As Britain starts November with fireworks and wearing poppies, the whole of China awaits Singles’ Day. It could be understandable that you haven’t heard of it yet, although in China 11.11 has already become something of a modern phenomenon.
11.11, so called ‘Singles’ Day’ is a made-up festival. It started as an anti-Valentines Day for young Chinese singletons. However, ever since 2009 the e-commerce giant Alibaba has reformed it into an online shopping festival by offering discounts across its entire platform.
In 2009, the sale was just with 27 merchants on board. This number has escalated to 140,000 this year and around 15 million products will be discounted. It was reported by BBC that the company reached 121bn yuan ($18bn; £14bn) of sales last year. Presumably, this record will be beaten by Alibaba itself tomorrow again, considering its precedents from the past few years.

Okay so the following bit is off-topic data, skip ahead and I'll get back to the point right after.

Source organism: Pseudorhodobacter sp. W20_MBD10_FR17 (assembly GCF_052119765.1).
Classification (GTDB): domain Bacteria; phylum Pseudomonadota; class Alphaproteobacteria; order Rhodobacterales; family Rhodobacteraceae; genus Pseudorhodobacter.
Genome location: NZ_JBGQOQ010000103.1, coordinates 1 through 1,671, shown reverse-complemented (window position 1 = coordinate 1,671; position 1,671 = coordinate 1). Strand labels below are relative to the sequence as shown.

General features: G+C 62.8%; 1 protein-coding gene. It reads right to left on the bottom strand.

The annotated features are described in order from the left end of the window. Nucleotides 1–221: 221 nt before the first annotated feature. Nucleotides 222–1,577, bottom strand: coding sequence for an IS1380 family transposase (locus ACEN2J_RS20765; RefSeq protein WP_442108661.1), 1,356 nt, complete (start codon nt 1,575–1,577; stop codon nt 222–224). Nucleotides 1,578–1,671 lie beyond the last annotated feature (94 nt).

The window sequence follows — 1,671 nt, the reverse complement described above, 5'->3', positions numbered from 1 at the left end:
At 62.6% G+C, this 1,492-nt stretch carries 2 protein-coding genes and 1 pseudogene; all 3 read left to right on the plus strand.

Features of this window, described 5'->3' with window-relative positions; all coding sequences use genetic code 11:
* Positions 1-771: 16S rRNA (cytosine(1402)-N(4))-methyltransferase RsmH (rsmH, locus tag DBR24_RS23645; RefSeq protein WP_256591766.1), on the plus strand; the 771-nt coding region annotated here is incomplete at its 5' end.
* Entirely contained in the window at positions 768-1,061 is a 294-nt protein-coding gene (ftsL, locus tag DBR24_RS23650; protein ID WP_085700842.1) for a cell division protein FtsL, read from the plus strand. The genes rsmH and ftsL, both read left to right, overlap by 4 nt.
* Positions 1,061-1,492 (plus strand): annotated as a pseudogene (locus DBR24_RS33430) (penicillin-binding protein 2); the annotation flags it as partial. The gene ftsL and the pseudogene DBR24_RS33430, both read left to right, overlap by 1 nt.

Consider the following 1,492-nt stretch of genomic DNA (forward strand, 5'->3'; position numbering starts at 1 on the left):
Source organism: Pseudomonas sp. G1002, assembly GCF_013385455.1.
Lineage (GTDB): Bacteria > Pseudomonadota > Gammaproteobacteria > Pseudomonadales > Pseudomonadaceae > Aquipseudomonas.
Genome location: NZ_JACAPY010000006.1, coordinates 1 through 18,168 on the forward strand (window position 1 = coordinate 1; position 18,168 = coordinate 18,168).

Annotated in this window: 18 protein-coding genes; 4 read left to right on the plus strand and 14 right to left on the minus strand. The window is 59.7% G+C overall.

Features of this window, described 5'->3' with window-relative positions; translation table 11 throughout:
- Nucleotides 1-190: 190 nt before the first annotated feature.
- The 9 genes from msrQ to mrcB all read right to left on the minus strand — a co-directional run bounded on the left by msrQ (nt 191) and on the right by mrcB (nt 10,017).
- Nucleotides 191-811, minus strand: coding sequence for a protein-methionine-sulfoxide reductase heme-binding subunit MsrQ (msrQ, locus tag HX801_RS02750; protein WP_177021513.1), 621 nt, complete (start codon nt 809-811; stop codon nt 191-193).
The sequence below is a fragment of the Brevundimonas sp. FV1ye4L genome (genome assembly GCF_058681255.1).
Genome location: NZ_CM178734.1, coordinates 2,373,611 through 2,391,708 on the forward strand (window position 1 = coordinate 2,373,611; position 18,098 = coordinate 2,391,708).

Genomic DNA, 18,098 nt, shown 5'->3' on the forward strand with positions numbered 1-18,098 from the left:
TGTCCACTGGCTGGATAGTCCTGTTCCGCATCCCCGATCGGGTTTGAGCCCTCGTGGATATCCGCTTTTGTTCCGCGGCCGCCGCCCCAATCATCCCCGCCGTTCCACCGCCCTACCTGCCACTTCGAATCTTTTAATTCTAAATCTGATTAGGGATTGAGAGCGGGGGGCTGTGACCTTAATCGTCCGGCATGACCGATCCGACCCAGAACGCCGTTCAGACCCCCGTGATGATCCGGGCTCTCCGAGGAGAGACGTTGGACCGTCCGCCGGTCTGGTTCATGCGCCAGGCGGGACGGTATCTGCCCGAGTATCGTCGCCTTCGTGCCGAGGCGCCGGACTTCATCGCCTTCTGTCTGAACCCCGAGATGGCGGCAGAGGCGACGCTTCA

The craziness of this phenomenal day has gone way beyond online shopping. In 2016, Alibaba organised a countdown Gala with 500 journalists, one third of which are from overseas. In order to create a global awareness, the company invited super stars including Katy Perry, David and Victoria Beckham. This year Pharrell Williams is also confirmed as one of the heavyweight guest performers.
However, some questions are brought up along with 11.11’s spectacular. The immense flow of counterfeit goods passed by the merchants has led to a huge problem in the industry. Today, the changing of consumption habits, as one of the consequences of Singles’ Day is dreadfully threatening the traditional channels of consumption in China.
Will Alibaba break its record tomorrow again? Are we finally coming to the end of offline retail industry? We shall wait and see.
Words: Erin Zhang | Subbed: Olivia Herring